- Open Access
A Framework for Public Health in the United States
Public Health Reviewsvolume 32, pages174–189 (2010)
As in other countries, public heath in the United States continues to evolve to ensure healthy families and communities as well as individuals. Great achievements in the control of infectious and chronic disease and injuries will need to be sustained while we face new challenges, including providing universal access to high quality healthcare as well as addressing the underlying behavioral risk factors and the social, physical and environmental determinants of health. Meeting these challenges will require strengthening the governmental and non-governmental public health systems and working closely with other sectors.
Ottawa Charter for Health Promotion. First International Conference on Health Promotion Ottawa, 1986–WHO/HPR/HEP/95.1. Geneva: World Health Organization; 1986. http://www.who.int/hpr/NPH/docs/ottawa_charter_hp.pdf (Accessed 5 March, 2010).
Breslow L. Perspectives: the third revolution in health. Annu Rev Public Health. 2004;25:xiii–xviii.
World Health Organization. Definition of health. Available from URL: http://www.who.int/about/definition/en/print.html. (Accessed 5 March, 2010).
Kindig D, Stoddart G. Models for population health: what is population health? Am J Public Health. 2003;93:380–3.
Barker DJP. Commentary: Birthweight and coronary heart disease in a historical cohort. Int J Epidemiol. 2006;35:886–7.
LeWinn KZ, Stroud LR, Molnar BE, Ware JH, Koenen KC, Buka SL. Elevated maternal cortisol levels during pregnancy are associated with reduced childhood IQ. Int J Epidemiol. 2009;38:1700–10.
Healthy Start [homepage]. Available from URL: http://www.msnbc.msn.com/id/29959028/ (Accessed 30 September, 2009).
National Head Start Foundation [home page]. Available from URL: http://www.nhsa.org/ (Accessed 30 September, 2009).
McGinnis JM, Foege WH. Actual causes of death in the United States. JAMA. 1993;270:2207–12.
Mokdad AH, Marks JS, Stroup DF, Gerberding JL. Actual causes of death in the United States, 2000. JAMA. 2004; 291:1238–45.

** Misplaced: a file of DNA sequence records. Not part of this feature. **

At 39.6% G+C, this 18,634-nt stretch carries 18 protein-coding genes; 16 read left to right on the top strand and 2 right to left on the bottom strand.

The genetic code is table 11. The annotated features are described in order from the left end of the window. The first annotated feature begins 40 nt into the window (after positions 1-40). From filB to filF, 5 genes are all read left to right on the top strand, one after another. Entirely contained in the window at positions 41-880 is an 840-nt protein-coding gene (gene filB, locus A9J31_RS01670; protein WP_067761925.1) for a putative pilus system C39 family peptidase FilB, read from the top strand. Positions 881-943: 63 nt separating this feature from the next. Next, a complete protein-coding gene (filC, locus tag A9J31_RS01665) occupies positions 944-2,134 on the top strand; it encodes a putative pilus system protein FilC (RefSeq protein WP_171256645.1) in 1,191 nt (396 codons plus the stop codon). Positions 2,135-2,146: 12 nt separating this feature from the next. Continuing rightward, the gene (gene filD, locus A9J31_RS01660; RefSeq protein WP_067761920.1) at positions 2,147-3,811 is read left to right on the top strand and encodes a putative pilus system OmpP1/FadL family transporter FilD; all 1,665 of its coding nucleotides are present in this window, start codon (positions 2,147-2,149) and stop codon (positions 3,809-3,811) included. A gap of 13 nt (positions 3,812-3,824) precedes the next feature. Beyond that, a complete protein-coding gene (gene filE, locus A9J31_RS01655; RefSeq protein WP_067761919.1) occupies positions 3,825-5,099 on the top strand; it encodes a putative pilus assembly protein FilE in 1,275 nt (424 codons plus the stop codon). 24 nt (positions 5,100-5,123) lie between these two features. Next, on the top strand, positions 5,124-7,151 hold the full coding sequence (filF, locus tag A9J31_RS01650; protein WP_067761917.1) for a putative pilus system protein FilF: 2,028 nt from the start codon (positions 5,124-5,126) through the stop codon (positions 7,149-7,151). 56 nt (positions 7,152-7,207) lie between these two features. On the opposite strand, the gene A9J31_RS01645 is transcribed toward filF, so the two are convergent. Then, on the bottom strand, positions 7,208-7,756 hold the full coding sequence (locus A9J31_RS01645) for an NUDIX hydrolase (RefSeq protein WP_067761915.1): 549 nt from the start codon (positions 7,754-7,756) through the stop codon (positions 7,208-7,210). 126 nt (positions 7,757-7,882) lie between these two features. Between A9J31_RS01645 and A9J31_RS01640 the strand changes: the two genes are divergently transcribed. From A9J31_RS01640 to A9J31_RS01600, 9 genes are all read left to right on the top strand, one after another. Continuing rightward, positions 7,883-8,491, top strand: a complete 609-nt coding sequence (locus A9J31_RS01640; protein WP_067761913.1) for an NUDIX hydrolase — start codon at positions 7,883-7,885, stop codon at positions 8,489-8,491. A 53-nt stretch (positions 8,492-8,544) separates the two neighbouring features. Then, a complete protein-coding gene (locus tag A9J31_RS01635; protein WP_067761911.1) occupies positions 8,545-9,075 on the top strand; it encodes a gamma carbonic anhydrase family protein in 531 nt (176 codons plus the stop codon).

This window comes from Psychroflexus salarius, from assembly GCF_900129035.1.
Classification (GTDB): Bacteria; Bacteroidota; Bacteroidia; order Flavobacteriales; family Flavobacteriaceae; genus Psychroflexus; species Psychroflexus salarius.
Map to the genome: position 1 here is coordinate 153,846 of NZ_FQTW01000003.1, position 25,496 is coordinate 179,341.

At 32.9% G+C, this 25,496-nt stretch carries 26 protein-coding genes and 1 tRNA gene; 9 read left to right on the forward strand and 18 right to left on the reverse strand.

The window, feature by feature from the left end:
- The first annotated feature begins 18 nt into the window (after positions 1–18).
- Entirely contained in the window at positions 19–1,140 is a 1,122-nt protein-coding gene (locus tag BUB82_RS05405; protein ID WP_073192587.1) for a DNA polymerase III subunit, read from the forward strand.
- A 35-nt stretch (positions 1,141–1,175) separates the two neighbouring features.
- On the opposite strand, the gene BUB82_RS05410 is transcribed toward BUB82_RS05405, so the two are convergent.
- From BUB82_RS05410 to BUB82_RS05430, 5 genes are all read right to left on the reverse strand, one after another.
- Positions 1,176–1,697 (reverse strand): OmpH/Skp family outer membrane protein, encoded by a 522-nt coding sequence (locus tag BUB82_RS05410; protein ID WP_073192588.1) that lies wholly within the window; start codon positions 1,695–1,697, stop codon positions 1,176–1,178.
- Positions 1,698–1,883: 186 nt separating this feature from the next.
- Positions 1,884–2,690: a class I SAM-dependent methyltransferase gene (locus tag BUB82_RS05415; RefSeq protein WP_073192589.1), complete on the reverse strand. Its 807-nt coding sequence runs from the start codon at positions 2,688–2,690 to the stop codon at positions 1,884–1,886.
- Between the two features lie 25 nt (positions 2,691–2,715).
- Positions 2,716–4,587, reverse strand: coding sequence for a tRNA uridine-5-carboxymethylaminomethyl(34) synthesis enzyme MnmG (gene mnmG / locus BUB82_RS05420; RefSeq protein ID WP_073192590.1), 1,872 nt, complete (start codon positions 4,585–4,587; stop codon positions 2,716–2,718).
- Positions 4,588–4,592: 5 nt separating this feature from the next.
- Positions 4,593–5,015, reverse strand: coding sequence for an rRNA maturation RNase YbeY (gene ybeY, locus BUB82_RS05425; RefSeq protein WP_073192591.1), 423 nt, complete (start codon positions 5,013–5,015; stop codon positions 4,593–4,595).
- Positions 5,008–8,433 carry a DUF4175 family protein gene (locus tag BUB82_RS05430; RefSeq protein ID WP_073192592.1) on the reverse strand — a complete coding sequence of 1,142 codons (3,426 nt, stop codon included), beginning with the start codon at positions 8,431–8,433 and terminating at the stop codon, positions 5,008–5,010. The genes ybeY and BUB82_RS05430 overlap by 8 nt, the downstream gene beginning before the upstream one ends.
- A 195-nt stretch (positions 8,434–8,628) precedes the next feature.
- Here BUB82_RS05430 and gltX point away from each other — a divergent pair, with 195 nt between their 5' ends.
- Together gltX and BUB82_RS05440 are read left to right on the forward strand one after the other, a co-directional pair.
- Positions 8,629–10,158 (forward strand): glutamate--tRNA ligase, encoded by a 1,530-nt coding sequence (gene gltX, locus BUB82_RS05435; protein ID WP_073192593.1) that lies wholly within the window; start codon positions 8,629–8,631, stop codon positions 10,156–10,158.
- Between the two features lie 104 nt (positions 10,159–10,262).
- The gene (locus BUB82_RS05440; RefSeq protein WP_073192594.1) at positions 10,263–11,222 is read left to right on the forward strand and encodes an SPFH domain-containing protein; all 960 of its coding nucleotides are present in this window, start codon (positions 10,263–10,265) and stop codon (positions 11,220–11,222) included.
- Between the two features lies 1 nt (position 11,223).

Putnam RD. Bowling Alone: The collapse and revival of American community. New York: Simon & Schuster; 2000.
Commission to Build a Healthier America. Beyond health care: new directions to a healthier America. Princeton, (NJ): Robert Wood Johnson Foundation; 2009.
National Institute for Environmental Health Sciences. Endocrine disruptors. http://www.niehs.nih.gov/health/topics/agents/endocrine/index.cfm (Accessed 12 January 2010).
Rudolph L. Climate change: the public health response. California Conference of Local Health Offiicers, June 2009. State of California. Available from URL: http://www.arb.ca.gov/cc/ab32publichealth/meetings/061809/dph_climateoverview_061809.pdf (Accessed 5 March, 2010).
Institute of Medicine, Committee for the Study of the Future of Public Health. The future of public health. Washington (DC): National Academy Press; 1988.
National Association of County and City Health Officials. 2008 national profile of local health departments. Washington (DC): National Association of County and City Health Officials; 2009. Available from URL: http://www.naccho.org/topics/infrastructure/profile/resources/2008reports/upload/NACCHO_2008_ProfileReport_post-to-website-2.pdf (Accessed 30 September, 2009).
U.S. Task Force on Community Preventive Services. The community guide:what works to promote health. Atlanta: Centers for Disease Control and Prevention. Available from URL: http://www.thecommunityguide.org/index.html (Accessed 12 January, 2010).
UCLA School of Public Health. The UCLA Health Impact Assessment Clearinghouse Learning and Information Center (HIA-CLIC). Los Angeles. Available from URL: http://www.ph.ucla.edu/hs/hiaclic/ (Accessed 2 October, 2009).
US Department of Health and Human Services. Healthy people 2020: the road ahead. Available from URL: http://www.healthypeople.gov/hp2020/ (Accessed 2 October, 2009).
National Committee for Quality Assurance. Washington (DC). Available from URL: http://www.ncqa.org/ (Accessed 2 October, 2009).
Centers for Medicare and Medicaid Services. National health expenditure data. Washington (DC): US Department of Health and Human Services. Available from URL: http://www.cms.hhs.gov/nationalhealthexpenddata/ (Accessed 2 October, 2009).